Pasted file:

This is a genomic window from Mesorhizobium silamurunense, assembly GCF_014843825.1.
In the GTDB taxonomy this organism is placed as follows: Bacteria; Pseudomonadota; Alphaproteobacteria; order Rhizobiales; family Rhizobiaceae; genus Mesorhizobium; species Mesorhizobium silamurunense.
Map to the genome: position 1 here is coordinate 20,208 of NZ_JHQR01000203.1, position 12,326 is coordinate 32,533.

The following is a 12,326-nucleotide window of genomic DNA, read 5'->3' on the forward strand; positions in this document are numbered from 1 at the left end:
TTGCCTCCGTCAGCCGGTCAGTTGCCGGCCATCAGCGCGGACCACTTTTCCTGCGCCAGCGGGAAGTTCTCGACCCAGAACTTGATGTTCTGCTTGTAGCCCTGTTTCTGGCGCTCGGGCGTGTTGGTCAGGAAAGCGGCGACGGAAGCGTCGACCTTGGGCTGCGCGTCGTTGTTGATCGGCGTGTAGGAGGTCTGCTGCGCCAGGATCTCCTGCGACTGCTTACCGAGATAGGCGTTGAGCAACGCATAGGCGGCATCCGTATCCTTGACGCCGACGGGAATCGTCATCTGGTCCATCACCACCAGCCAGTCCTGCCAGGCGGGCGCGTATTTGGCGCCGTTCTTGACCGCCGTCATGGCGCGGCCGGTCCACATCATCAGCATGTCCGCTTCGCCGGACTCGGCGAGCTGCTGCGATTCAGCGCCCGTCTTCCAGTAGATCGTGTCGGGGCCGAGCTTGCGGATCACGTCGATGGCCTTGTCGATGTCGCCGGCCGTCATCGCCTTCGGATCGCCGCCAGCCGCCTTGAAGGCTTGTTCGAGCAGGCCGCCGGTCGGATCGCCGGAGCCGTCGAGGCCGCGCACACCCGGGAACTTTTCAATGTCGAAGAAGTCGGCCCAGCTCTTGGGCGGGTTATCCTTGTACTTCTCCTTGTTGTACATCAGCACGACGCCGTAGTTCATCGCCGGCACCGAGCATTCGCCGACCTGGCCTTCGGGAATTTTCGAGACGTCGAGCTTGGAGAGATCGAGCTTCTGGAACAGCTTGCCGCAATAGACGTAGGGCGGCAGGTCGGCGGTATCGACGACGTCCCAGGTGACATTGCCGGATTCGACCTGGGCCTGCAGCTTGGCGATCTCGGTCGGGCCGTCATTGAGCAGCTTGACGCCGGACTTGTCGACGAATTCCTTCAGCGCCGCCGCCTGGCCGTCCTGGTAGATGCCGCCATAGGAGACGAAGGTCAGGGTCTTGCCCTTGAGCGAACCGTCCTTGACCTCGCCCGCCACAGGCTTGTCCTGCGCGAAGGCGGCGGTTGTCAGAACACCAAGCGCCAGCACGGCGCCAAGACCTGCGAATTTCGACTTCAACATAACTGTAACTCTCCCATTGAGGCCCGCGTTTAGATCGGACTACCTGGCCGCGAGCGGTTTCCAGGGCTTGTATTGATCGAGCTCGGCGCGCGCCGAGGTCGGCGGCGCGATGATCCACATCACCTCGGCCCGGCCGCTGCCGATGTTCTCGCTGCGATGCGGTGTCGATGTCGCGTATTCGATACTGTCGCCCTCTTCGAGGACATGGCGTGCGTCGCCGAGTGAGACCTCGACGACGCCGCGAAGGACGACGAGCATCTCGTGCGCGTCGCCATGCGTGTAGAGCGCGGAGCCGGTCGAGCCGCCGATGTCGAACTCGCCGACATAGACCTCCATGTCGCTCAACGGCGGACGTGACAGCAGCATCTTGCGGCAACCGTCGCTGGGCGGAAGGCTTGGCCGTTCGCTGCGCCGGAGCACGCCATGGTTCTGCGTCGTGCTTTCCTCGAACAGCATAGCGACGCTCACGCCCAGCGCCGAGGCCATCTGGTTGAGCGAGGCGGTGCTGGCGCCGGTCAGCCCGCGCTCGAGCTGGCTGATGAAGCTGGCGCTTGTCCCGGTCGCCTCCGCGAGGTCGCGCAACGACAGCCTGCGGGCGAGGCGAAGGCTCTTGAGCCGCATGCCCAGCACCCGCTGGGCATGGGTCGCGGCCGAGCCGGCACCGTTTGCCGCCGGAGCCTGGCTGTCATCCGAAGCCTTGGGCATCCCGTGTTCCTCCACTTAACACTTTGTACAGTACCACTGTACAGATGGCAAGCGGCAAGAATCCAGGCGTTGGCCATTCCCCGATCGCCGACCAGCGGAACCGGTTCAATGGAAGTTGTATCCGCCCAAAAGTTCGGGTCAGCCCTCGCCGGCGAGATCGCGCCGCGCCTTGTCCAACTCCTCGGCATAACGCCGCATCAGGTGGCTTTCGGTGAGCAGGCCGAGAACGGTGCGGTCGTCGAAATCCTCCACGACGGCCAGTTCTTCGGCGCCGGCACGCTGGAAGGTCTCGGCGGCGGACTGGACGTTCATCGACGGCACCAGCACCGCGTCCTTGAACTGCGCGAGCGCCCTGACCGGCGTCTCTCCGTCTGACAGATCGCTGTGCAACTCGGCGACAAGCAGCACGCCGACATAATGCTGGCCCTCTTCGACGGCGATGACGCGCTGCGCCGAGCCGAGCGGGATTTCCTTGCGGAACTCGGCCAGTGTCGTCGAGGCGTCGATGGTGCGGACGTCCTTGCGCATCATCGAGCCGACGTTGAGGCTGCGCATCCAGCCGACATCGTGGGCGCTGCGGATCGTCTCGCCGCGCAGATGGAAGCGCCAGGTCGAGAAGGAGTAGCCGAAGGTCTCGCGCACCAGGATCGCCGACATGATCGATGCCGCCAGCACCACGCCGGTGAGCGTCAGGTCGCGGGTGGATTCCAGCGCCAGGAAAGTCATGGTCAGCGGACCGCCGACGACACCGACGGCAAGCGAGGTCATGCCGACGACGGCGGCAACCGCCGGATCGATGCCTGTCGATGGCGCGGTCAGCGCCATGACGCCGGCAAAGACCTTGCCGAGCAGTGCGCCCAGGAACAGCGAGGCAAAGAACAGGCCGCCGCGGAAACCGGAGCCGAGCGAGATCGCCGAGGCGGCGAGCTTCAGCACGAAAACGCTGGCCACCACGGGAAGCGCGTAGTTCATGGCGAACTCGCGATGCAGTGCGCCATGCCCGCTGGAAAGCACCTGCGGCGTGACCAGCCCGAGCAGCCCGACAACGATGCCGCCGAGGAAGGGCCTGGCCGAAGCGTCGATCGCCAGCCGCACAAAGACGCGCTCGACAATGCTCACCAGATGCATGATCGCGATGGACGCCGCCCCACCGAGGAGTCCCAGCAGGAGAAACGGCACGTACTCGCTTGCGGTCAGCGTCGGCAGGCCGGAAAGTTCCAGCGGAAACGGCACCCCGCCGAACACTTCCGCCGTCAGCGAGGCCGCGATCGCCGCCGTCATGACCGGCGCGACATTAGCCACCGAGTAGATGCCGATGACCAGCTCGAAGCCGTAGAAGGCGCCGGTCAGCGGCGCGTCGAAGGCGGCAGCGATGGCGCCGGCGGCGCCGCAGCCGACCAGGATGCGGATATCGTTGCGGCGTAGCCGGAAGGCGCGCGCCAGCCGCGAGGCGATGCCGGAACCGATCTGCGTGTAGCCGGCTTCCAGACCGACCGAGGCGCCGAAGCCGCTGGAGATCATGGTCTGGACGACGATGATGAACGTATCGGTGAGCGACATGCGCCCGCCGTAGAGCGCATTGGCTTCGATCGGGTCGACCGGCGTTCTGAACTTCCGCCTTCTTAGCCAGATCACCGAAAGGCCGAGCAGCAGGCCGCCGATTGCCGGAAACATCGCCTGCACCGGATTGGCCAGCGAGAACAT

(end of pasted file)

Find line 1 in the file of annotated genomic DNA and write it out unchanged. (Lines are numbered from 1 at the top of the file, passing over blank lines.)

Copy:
This is a genomic window from Mesorhizobium silamurunense, assembly GCF_014843825.1.